Does Indiana Jones Qualify as a Superhero?
by Chris Wood
Exclusive: Indiana Jones and the Kingdom of the Crystal Skull opens May 22nd, 2008
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The blockbuster movie season is upon us, and this season has no shortage of films that involve a superhero. Currently, Iron Man has been released and is enjoying much success. In addition, the next edition of the new Batman movie, Dark Knight, is due out; the revamped Incredible Hulk starring Ed Norton; Hellboy II; and Hancock, the Will Smith picture about a washed up superhero, will all be heating up the screens from June through September.
During the Memorial Day weekend, the long awaited and anticipated fourth installment of the Indiana Jones movies, Indiana Jones and the Kingdom of the Chrystal Skull, will be released nationwide. Harrison Ford, who has reprised the role of Indy, is 66 years old. Nonetheless, the daring and amazing action sequences to be seen in the movie (from the glimpses shown in the trailers) do not belie that of a person his age. And for that, many would certainly give Mr. Ford superhero status. However, it is his character’s status that I would like to put to the test… the “Superhero Test.” Does Indiana Jones qualify as a superhero? I never gave it much thought before; however, there is evidence that I believe makes a very good case for the iconic character. So I thought I might try to prove my case to the masses and see if anyone cares to take a crack (by way of bullwhip is entirely up to you) at tackling this question, too.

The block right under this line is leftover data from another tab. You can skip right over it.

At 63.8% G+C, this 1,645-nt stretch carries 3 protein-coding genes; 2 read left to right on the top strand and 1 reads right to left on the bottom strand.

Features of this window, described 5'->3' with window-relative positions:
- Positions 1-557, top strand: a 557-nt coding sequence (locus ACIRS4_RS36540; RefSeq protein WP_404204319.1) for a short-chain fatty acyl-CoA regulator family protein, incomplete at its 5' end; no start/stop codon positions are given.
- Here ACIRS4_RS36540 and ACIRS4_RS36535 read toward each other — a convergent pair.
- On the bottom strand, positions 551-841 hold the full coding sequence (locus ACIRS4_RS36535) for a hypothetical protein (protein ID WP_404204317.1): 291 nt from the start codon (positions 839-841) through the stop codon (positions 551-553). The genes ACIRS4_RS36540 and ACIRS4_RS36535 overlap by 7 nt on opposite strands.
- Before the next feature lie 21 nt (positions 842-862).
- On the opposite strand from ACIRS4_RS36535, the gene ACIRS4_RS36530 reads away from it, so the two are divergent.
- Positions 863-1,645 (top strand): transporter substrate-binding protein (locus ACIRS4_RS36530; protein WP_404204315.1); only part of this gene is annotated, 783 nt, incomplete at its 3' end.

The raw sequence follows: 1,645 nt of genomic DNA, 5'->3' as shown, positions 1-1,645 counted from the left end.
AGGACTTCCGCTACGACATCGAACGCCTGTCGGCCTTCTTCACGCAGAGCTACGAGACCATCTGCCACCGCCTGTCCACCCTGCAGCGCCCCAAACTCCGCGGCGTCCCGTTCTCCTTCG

A superhero has been defined as a fictional character “of unprecedented physical prowess dedicated to acts of derring-do (brave and heroic deeds) in the public interest,” in National Periodical Publications v. Empire Comics, New York Court of Appeals, April 24, 1954. And typically, one of the first superheroes who comes to mind is Superman. Though he really isn’t a man at all; he’s actually an alien from the planet Krypton who has superpowers (i.e., flight, super strength, seeing through walls, etc.), but he since he didn’t pronounce himself to be Superman, the Daily Planet and Lois Lane did, it can be an overlooked fact.